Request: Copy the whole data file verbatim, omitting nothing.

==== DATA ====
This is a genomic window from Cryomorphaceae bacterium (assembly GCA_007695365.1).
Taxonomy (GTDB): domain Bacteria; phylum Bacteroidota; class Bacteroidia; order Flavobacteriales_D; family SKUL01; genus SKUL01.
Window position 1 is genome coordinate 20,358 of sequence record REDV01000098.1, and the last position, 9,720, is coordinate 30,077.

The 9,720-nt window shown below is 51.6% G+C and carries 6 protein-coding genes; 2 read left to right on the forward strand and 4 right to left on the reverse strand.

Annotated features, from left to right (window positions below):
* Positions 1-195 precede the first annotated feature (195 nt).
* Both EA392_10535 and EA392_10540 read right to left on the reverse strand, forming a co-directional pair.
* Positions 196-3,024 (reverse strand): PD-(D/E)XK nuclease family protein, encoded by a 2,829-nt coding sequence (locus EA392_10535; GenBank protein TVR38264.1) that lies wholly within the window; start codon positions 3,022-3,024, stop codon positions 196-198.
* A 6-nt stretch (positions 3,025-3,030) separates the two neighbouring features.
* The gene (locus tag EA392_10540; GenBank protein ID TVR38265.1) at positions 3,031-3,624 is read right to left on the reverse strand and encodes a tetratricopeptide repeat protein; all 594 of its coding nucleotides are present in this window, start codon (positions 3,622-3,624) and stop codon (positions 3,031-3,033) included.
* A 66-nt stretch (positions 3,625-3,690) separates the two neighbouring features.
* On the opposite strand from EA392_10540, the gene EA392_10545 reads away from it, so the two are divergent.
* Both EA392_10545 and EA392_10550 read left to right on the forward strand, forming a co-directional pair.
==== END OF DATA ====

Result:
This is a genomic window from Cryomorphaceae bacterium (assembly GCA_007695365.1).
Taxonomy (GTDB): domain Bacteria; phylum Bacteroidota; class Bacteroidia; order Flavobacteriales_D; family SKUL01; genus SKUL01.
Window position 1 is genome coordinate 20,358 of sequence record REDV01000098.1, and the last position, 9,720, is coordinate 30,077.

The 9,720-nt window shown below is 51.6% G+C and carries 6 protein-coding genes; 2 read left to right on the forward strand and 4 right to left on the reverse strand.

Annotated features, from left to right (window positions below):
* Positions 1-195 precede the first annotated feature (195 nt).
* Both EA392_10535 and EA392_10540 read right to left on the reverse strand, forming a co-directional pair.
* Positions 196-3,024 (reverse strand): PD-(D/E)XK nuclease family protein, encoded by a 2,829-nt coding sequence (locus EA392_10535; GenBank protein TVR38264.1) that lies wholly within the window; start codon positions 3,022-3,024, stop codon positions 196-198.
* A 6-nt stretch (positions 3,025-3,030) separates the two neighbouring features.
* The gene (locus tag EA392_10540; GenBank protein ID TVR38265.1) at positions 3,031-3,624 is read right to left on the reverse strand and encodes a tetratricopeptide repeat protein; all 594 of its coding nucleotides are present in this window, start codon (positions 3,622-3,624) and stop codon (positions 3,031-3,033) included.
* A 66-nt stretch (positions 3,625-3,690) separates the two neighbouring features.
* On the opposite strand from EA392_10540, the gene EA392_10545 reads away from it, so the two are divergent.
* Both EA392_10545 and EA392_10550 read left to right on the forward strand, forming a co-directional pair.